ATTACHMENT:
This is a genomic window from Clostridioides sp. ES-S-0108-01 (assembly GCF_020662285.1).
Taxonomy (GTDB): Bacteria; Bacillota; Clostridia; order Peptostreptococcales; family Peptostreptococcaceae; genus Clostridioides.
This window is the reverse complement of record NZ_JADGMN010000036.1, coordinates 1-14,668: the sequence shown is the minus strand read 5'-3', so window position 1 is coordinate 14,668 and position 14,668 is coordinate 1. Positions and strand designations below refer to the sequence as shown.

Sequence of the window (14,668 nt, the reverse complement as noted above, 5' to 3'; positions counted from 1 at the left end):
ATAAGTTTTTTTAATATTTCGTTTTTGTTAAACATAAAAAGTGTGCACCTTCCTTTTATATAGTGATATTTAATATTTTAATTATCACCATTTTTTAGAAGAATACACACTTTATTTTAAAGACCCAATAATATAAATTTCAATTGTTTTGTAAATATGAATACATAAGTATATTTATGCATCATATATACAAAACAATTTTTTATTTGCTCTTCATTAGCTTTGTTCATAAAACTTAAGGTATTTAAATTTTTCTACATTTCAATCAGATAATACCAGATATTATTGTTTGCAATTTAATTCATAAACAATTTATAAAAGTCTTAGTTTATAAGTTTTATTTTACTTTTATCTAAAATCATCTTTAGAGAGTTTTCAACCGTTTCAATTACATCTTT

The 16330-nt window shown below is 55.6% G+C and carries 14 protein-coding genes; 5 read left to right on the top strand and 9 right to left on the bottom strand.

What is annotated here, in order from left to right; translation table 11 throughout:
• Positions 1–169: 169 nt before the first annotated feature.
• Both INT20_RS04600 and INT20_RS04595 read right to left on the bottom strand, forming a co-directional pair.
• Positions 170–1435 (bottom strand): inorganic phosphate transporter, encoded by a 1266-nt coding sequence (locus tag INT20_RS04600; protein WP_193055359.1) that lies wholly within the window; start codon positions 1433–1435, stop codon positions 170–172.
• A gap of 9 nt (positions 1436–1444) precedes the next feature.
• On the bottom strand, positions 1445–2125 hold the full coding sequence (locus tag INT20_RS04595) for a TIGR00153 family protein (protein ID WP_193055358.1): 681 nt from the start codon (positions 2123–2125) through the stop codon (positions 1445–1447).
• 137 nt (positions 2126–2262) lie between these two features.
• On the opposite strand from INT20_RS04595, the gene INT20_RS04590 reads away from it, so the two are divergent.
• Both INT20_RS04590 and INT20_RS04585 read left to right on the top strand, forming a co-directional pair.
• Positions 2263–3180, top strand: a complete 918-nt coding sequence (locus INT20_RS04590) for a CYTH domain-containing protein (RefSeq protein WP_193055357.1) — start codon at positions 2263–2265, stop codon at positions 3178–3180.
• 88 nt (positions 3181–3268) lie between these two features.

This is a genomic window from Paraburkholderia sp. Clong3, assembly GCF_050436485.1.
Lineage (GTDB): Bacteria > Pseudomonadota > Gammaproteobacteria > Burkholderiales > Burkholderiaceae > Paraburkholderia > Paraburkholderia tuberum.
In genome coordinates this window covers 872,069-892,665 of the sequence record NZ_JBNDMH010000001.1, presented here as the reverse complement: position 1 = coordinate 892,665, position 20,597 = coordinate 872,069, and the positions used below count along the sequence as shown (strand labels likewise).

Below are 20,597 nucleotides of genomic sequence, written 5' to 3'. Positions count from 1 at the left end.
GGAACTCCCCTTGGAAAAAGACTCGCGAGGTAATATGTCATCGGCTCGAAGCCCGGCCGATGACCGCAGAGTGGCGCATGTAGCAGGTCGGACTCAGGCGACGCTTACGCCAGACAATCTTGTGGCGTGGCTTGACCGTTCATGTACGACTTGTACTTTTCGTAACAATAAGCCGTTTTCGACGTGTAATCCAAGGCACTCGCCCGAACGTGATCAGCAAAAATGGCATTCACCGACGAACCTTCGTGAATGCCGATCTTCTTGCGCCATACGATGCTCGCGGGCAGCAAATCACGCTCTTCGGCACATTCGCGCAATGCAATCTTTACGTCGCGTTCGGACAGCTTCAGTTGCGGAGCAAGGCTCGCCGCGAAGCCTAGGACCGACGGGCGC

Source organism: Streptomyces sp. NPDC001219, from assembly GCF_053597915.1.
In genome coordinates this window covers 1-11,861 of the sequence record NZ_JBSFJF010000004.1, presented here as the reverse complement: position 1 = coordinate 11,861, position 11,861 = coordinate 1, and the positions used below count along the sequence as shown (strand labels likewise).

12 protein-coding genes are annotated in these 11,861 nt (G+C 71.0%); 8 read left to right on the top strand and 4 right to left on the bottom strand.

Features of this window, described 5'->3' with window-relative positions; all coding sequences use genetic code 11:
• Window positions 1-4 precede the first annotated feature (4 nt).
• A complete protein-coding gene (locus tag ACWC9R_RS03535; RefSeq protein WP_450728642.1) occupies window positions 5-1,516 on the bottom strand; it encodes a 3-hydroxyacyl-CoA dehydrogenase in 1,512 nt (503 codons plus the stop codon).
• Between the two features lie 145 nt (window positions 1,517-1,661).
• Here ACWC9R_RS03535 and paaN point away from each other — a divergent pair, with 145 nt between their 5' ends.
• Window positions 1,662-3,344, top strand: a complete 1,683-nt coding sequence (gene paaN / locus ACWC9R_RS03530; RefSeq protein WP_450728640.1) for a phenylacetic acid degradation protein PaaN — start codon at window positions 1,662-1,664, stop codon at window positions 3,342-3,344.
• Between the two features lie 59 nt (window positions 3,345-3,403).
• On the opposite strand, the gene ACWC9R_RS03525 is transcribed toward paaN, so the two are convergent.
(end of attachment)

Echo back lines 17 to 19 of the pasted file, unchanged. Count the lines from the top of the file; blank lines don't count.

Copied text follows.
• 88 nt (positions 3181–3268) lie between these two features.

This is a genomic window from Paraburkholderia sp. Clong3, assembly GCF_050436485.1.
Lineage (GTDB): Bacteria > Pseudomonadota > Gammaproteobacteria > Burkholderiales > Burkholderiaceae > Paraburkholderia > Paraburkholderia tuberum.